Primoz Roglic: COVID-19 positives at Giro d'Italia 'for sure not best thing'
When Primož Roglič sat down for his final pre-Giro d'Italia press conference wearing an FFP2 face mask, the latest news to hit the race was, regrettably, all too visible: a third Jumbo-Visma teammate set to ride the Italian Grand Tour had just tested positive.
Earlier this week, Tobias Foss and Robert Gesink returned positive tests and were substituted by Jos Van Emden and Rohan Dennis, only for Van Emden to test positive in his turn and be replaced by Sam Oomen. Oomen was himself a DNS at Liège after testing positive for COVID, but will now be doing the Giro.
However, after saying ironically "the grande casino [big mess] has started," Roglič - who removed his mask to answer questions - insisted that he had full trust in the last-minute substitutions in his battle for a fourth Grand Tour title.
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The Slovenian added that the team would put their former COVID-19 protocols back in operation again for this year's race. "My own condition," he concluded resolutely, "remains the same."
"For sure it's not the best thing that can happen," he added, "but we will deal with it, we will find solutions and we will go with the guys who are here."
As Roglič pointed out, riders testing positive for COVID was anything but new and the consequences of the virus were, thankfully, not as serious as they had been in the past.
"Now they say it's not such a big deal, the thing is when you are sick and want to perform at the highest level, you have a problem."
"So what you can do is try to take care, do the things we used to do already" - a reference to the COVID-19 protocols previously in place - "and we will stick to that and hope for the best. Because you also need some luck to stay healthy."
"We have full trust in the guys coming in, they are my teammates and my condition remains the same."
Roglič's determination to plough on regardless was clear throughout the press conference. When asked to comment on teammate Sepp Kuss' observation that he was in better and stronger shape than in the 2019 Giro, for example, he replied with a mild wisecrack, saying "I'm like a wine, the older the better.". Then he added categorically, "For sure I've grown up, I'm definitely wiser and I'm ready to go for it."
Similarly, Roglič repeated his recognition that Remco Evenepoel (Soudal-QuickStep) was a key rival but insisted that he and other contenders would put up as good a fight as they could. Or as he put it: "Me and the other guys are here to make his life a bit harder on the way to Rome."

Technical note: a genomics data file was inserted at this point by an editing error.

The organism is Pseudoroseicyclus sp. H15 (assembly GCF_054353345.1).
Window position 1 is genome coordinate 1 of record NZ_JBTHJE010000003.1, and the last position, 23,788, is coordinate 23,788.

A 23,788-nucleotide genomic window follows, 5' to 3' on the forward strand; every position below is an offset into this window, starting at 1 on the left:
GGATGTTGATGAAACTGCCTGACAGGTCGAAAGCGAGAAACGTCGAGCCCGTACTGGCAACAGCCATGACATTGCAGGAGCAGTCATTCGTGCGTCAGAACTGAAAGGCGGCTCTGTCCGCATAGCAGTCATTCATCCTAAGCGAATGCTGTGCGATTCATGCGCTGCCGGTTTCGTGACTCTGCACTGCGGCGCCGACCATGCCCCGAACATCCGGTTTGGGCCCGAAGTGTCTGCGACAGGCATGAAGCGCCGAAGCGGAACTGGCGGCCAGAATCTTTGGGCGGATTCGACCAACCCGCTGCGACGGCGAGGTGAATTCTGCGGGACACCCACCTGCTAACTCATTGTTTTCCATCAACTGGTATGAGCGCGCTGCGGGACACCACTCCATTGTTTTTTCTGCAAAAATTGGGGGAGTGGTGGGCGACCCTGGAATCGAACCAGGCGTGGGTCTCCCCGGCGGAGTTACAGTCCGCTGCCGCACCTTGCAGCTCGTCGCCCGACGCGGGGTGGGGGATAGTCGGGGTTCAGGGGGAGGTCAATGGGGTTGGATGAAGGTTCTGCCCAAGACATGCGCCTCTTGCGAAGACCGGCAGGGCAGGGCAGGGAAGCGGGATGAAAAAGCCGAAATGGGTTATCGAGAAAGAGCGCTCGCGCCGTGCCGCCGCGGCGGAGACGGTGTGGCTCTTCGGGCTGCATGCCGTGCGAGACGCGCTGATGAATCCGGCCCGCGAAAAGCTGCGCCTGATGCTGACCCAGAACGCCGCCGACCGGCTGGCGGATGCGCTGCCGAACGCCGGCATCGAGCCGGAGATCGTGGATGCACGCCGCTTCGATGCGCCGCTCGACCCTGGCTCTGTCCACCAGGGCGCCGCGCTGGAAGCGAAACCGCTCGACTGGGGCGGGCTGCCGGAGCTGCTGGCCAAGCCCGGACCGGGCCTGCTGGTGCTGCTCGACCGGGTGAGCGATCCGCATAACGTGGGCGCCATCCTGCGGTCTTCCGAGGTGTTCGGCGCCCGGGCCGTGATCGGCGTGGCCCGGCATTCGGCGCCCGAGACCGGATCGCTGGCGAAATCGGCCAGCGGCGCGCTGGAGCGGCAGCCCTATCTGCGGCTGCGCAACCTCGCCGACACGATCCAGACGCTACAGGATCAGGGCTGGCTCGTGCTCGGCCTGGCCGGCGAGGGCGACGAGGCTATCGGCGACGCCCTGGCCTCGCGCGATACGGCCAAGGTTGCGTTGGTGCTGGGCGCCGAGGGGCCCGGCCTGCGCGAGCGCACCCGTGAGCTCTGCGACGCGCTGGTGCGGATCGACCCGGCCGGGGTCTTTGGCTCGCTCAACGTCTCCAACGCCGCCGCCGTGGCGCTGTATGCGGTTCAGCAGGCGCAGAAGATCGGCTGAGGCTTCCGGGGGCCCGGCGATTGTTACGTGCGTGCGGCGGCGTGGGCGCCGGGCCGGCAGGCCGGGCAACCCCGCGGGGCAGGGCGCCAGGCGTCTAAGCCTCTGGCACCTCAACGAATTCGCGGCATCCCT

"There are a bunch of other champions and strong guys here," he said. "It's going to be a big fight."
Hitting the ground running
Every stage has its importance in a three-week Tour, but Roglič warned that stage 1, with an individual time trial nearly 20 kilometres in length, would be "the first GC test."
"I haven't seen it yet, but I'll check it out soon and again on Saturday when the roads are closed and you can see exactly what lines to take," he said. "There could be seconds or maybe minutes between the riders."
As for the much harder, possibly crucial, uphill time trial at the other end of the Giro, Roglic agreed that the presence of Slovenian fans and "hearing words [of support] in Slovenian" would be a big boost for him. But he showed no sign of being troubled by the ghosts of the last TT in the 2020 Tour de France where he lost the race to Tadej Pogačar (UAE Team Emirates). Asked what precautions he would take to prevent that happening, he fired back "Go as fast as possible, and then we'll see."
His long spell of training with his teammates on the Teide - over seven weeks in total, albeit with a break for the Volta a Catalunya in the middle - had brought indirect benefits in terms of bonding as a squad, he said. But he also added that "as we can see, there have been quite a few changes in the last moment. You need to be super-flexible and open, too, and definitely I am. I trust in the guys I have here."
Roglic denied his global history of Grand Tour racing, with multiple standout successes but also some harrowingly difficult moments, had been so unpredictable that he needed assistance on a mental level to deal with it.
Instead and perhaps demonstrating that characteristic of 'super flexibility' he had mentioned earlier, he said simply "for quite a while, I've been at the best level with other top riders, and a lot of nice things have happened, others that were not so nice. But that's part of it all."
"Now it's a new adventure, and I'm looking forward to it."